The same study also said through there was a slowdown of the energy industry, there was also a bright future for the renewable energy sector.

“Lockdown measures are driving a major shift towards low carbon sources of electricity including wind, solar photovoltaic, hydropower and nuclear,” said the IEA press release.

Being the third largest consumer of global energy, India’s energy import from the external market is also affecting global energy structure, according to the IEA report.

Because of low prices, India imported and stored a huge quantity of oil and as stated by Union Petroleum Minister Dharmendra Pradhan, it was “equivalent to 20 per cent of India's demand”.

At the same time, looking at the prospects of the solar sector, India can fully harness its solar potential, which can ensure sustainable energy transition, the IEA report said.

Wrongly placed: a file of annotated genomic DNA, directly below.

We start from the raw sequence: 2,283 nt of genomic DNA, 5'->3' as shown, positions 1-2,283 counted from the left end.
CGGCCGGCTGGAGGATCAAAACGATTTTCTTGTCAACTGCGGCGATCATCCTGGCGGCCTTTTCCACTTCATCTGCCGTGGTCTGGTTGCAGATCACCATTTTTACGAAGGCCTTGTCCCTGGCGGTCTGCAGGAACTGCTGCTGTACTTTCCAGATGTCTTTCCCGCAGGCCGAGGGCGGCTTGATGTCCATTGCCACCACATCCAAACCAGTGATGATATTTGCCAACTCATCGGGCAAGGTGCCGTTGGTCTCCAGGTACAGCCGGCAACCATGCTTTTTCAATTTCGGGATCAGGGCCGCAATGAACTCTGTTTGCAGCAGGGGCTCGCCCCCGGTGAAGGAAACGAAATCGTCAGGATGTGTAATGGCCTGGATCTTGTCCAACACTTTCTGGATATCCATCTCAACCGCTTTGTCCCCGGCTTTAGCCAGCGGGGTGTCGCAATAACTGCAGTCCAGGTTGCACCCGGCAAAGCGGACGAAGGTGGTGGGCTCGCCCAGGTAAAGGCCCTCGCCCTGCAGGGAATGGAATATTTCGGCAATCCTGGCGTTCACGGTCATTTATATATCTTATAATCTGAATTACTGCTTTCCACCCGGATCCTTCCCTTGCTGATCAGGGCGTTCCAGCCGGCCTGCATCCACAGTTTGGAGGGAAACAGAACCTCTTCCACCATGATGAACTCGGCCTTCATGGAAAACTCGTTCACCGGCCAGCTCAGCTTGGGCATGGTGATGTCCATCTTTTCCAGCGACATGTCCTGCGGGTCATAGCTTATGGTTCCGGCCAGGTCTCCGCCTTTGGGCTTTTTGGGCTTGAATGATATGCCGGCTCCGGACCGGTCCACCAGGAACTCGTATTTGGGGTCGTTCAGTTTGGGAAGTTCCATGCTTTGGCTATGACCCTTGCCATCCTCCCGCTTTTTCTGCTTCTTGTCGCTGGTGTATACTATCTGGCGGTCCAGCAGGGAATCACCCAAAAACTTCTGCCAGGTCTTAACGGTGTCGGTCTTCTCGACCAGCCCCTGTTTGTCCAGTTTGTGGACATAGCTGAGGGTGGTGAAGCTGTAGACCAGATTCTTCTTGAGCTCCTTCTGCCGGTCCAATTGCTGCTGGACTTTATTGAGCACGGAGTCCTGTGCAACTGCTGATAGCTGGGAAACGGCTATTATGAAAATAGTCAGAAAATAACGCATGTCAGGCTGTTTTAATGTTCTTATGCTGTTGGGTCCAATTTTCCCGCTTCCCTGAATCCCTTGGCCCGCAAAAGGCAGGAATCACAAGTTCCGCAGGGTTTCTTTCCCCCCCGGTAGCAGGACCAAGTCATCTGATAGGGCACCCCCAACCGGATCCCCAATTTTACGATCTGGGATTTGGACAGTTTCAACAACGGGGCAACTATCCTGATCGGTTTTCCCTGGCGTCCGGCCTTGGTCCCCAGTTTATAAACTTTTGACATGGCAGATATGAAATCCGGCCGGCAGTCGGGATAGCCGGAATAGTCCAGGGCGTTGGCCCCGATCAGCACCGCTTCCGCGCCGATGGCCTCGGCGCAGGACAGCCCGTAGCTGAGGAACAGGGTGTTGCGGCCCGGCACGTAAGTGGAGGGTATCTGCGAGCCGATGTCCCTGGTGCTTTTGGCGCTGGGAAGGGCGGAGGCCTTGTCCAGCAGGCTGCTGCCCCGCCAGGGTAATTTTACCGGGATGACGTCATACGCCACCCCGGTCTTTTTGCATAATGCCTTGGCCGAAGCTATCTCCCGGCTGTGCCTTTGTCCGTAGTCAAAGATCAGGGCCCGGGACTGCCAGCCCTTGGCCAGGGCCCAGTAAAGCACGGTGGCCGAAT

A closer look at the above study showed there are four structural factors that emerge while looking at the pandemic with its impact on energy structure.

First is the dis-equilibrium (in the form of demand and supply) in the global energy sector due to the slowdown in the economy. Second, the agreement reached by OPEC+ will ensure a new global energy order in the form of generating consensus among major powers.

Third, the slowdown in the conventional energy sector also provides an opportunity for growth of the renewable energy sector as the IEA study confirms.

Finally, the pandemic provides an opportunity for energy consuming countries to have a greater say in the global energy market.

Nalin Kumar Mohapatra teaches at the School of International Studies, Jawaharlal Nehru University, New Delhi